I think that bottellon is the best way to socialize as people usually go to bars or clubs with their friends, instead with bottigliodromo you have still the chance to go with your friends but you get to know new people and I really like this.

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By the way, there are many other places you can't underestimate: the Chupiteria 69, so popular among Erasmus guys, more than 100 different shot (just 1€) to taste, the Marisma where you can drink a pint of beer for 1. 50€, the Gavanna Pub where on Monday and Wednesday the Granada Esn staff's gives salsa lessons and sevillana. Then, Vogue, another place of worship where at the bottom you can listen rock'n'roll and upstairs minimal music, other than the El Tren room for the electronic music lovers and many others.

I think it isn't possible to know all of them.

What about food in Granada? Can you talk about your favorite places?

Because I'm an Erasmus student I have to say the truth, I don't go at the restaurant. As everyone I eat at home and the most typical thing here is to organize an international dinner where something typical is cooked by each one and, I mean, it's fantastic because I've never ate so many worldwide dishes in my life. For those who want, there is the classic Burger King in the center open till 12AM and in the night you can't miss the kebab where sometimes on Saturday night you can find a longer queue than the one you did to get at the disco. Here is very popular and I must say that before going home I alway have a kebab after a long night.

Lastly, I cannot mention the world-famous tapas! In a tapas bar or a 'taperia', call it whatever want, a huge portion of food is served with the beer or wine or something to drink at a low prices. Normally, the drinks costs 2€ and the tapas is free. If you go to the student places you can choose what kind of tapas you want to eat. They are usually some hamburgers. Some of them are : "La bella e la bestia"; "El Pescador"; "el Reventaero".

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Would you like to suggest any cultural places to visit?

Granada is a small city but it has a lot to offer, to discover, to live. I think that every single spot of the city is nice, and the thing that just knocks me out is that if you move trough a different neighbourhood you'll have the impression to be in a different city. My favourite neighbourhood in beauty, is the Realejo where is situated the CLM the school I attended the whole semester and the popular Albaycin, the Arab quarter, where you can have a beautiful view of the city, the numerous teterias where you can drink some tea choosing (they have so many different flavours or smoking sisha with friends; in the centre around the cathedral where there are several squares, you can drink coffee (I suggest Cafè Roma in Plaza Bip Rambla for those who really love coffee), the Sacromonte where Spanish gypsies live, very typical and Alhambra, one of most visited places in the world, amazing, especially in spring when the huge Sultan gardens are flowering. A tip if you want to visit the Alhambra: book it in advance before you go. My sister went there during the Easter holidays and tickets were available for the Easter Day only at 8. 30 am and the all the tickets for the rest of the month were already all sold out.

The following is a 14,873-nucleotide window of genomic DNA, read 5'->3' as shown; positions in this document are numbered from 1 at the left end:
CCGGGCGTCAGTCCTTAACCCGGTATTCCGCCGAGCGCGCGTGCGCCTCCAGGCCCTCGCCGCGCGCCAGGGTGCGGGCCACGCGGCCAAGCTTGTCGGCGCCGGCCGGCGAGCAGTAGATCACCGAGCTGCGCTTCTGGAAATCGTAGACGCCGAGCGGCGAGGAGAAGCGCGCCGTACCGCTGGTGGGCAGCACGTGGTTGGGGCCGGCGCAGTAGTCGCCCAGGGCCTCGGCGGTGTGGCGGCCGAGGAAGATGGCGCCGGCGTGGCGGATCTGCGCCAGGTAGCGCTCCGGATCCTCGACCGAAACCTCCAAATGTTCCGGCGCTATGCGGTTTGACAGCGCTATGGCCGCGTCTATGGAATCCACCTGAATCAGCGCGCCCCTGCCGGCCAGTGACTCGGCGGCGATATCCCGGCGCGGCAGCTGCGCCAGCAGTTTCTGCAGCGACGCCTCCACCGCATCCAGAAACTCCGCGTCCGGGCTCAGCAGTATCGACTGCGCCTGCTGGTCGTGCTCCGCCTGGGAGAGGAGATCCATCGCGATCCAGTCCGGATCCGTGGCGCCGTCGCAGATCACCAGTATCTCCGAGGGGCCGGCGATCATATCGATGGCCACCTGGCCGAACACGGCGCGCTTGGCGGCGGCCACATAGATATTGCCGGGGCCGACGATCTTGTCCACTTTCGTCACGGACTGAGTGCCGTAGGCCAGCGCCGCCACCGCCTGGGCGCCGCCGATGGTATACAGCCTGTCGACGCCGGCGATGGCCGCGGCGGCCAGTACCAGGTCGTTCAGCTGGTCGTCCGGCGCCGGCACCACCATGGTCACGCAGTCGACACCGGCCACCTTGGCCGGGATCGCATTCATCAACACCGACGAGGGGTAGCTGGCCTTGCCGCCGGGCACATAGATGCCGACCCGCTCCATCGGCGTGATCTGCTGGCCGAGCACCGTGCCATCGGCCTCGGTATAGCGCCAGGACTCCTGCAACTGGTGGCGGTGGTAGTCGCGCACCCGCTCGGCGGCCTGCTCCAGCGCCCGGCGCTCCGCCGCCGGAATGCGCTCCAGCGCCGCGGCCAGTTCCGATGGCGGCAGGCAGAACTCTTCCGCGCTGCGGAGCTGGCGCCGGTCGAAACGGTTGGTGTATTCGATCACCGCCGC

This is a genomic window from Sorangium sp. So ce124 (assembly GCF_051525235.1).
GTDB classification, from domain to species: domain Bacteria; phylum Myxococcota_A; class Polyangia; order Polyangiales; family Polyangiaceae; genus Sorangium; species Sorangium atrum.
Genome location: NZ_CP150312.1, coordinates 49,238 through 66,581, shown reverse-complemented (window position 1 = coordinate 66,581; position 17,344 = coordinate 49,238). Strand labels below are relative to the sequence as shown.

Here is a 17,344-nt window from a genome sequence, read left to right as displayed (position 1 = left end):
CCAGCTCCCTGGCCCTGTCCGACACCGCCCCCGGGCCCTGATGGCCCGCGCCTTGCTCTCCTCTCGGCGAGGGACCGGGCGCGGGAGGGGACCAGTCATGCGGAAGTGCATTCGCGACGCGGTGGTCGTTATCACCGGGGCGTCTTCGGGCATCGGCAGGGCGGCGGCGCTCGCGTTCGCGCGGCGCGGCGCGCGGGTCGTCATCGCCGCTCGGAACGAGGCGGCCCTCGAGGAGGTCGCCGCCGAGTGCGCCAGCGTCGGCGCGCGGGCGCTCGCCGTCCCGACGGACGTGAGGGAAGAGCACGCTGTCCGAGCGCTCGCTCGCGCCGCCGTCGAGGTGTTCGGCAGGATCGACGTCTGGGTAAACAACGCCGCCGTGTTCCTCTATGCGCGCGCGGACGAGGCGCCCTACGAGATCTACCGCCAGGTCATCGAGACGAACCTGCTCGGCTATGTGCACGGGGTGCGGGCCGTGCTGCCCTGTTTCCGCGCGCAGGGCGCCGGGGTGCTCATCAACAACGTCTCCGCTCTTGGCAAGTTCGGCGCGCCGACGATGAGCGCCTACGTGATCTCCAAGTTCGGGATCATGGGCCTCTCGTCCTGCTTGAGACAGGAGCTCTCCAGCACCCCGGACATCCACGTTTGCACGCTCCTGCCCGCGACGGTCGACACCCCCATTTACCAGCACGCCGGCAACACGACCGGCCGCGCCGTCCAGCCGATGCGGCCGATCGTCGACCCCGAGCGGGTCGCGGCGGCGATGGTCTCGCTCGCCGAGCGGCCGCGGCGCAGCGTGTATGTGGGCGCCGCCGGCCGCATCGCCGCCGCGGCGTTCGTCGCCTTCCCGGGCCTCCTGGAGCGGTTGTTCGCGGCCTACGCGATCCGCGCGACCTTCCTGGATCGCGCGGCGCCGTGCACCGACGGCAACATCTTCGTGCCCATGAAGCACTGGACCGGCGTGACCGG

What do want suggest to the future students in Granada?

Well, first of all I hope I delineated an idea of what it means experiencing your in Granada. Briefly, don't rush looking for accommodation, work hard to learn the language because it is important and useful, be friendly and not shy. Above all enjoy every single moment of its amazing experience because not everyone has the chance to live in Granada and bear in mind that Erasmus only happens once in a lifetime. Is it clear? Only one.